Christians welcome civil partnership in Ambridge

By staff writers
December 14, 2006

Spokespeople from a range of Christian organisations rallied to support a civil partnership storyline in long-running cult BBC radio soap opera 'The Archers' today - after Stephen Green of fringe group Christian Voice announced that the very thought made him 'queasy'.

'The Archers', set in the fictional village of Ambridge, has many millions of fans across the world. In a special edition tonight (14 December 2006), soap's longest running gay romance will culminate in a pledge of commitment involving Adam Macy (Andrew Wincott) and Ian Craig (Stephen Kennedy). The love story began with a kiss in April 2004.

But, Europe's largest gay news service, reports that Stephen Green of Christian Voice (who came to public notice in protests against Jerry Springer The Opera) has expressed revulsion at the notion of a committed gay relationship.

He told the agency: "Personally, seeing a picture of actors Andrew Wincott and Stephen Kennedy dressed up in wedding suits holding their glasses of fizz made me feel quite queasy. It brought home the enormity of the nauseating pretence and perversion of a real wedding which every 'civil partnership' is."

However Mr Green's views are described as homophobic and fear-filled by lesbian and gay Christian groups, and his confrontational tactics have been criticised in the past by the United Reformed Church, the Church of England and many mainstream Christian groups.

The Rev Dr Giles Fraser of InclusiveChurch.Net said that anti-gay rants bring dishonour to the Gospel. And Fr Richard Jenkins, from the Anglican network Affirming Catholicism, told "Mr Green is not the only Christian voice. The Christian instinct of most people is to be open and respectful of other views."

Added Jonathan Bartley, director of Christian policy think-tank Ekklesia: "Christian Voice makes an extremely unhelpful contribution to the public perception of Christianity. It portrays the faith as judgmental and bigoted. But many Christians have resolved to affirm their acceptance of lesbian and gay people inside and outside the Church."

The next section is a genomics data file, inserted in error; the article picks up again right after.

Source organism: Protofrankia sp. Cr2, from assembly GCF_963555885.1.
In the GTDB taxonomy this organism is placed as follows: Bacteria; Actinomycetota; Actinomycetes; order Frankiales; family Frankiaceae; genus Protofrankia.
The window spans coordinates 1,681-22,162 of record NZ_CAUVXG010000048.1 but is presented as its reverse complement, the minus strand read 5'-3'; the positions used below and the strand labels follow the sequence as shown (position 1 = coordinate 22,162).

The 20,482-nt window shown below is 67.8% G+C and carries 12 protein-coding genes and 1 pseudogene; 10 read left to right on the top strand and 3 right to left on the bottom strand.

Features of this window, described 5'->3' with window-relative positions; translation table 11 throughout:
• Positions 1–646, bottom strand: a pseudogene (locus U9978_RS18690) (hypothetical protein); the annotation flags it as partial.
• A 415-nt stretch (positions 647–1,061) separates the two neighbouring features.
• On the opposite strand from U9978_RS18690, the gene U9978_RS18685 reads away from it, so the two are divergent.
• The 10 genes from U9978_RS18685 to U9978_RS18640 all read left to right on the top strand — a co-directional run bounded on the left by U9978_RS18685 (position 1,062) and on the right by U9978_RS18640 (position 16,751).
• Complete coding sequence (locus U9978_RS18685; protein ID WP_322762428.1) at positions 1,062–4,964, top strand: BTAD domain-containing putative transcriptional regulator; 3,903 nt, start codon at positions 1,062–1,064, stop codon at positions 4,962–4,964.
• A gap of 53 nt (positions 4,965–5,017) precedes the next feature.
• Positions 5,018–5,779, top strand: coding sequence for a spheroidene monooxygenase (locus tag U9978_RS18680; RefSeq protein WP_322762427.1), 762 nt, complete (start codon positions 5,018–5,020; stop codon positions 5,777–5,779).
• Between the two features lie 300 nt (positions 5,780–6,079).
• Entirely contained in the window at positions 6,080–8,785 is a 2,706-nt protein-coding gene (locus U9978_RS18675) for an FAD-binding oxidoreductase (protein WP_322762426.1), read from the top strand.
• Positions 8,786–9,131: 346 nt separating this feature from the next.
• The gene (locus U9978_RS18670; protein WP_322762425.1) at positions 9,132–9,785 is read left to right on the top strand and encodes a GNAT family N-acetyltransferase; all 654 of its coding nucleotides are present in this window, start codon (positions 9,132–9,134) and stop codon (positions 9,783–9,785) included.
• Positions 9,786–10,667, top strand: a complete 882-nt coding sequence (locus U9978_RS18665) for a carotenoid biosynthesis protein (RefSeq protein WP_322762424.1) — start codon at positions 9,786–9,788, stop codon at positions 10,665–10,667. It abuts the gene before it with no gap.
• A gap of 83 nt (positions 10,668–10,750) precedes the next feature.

Co-director Simon Barrow said: "We wish Adam and Ian all the best for their ceremony in Ambridge tonight. When two people pledge to increase the amount of love, hope and faithfulness in the world this is something followers of Jesus should be happy to celebrate."

This is not the first time that 'The Archers' has been the subject of controversy. In the 1990s a storyline involving the formation of a Campaign for Nuclear Disarmament group caused upset among some of its more traditional listeners.

But those associated with the programme are convinced that Adam and Ian's civil partnership will be accepted by the great majority of the show's followers, many of whom are practicing Christians.

Listeners can hear the ceremony tonight from 19.02 GMT on BBC Radio 4, available online for a week.

Addendum: The episode ended with a surprise marriage proposal at the after-ceremony party, involving two other characters from the show - indicating, says our culture correspondent, that fears about gay civil partnerships undermining heterosexual marriage may be significantly exaggerated.

Although the views expressed in this article do not necessarily represent the views of Ekklesia, the article may reflect Ekklesia's values. If you use Ekklesia's news briefings please consider making a donation to sponsor Ekklesia's work here.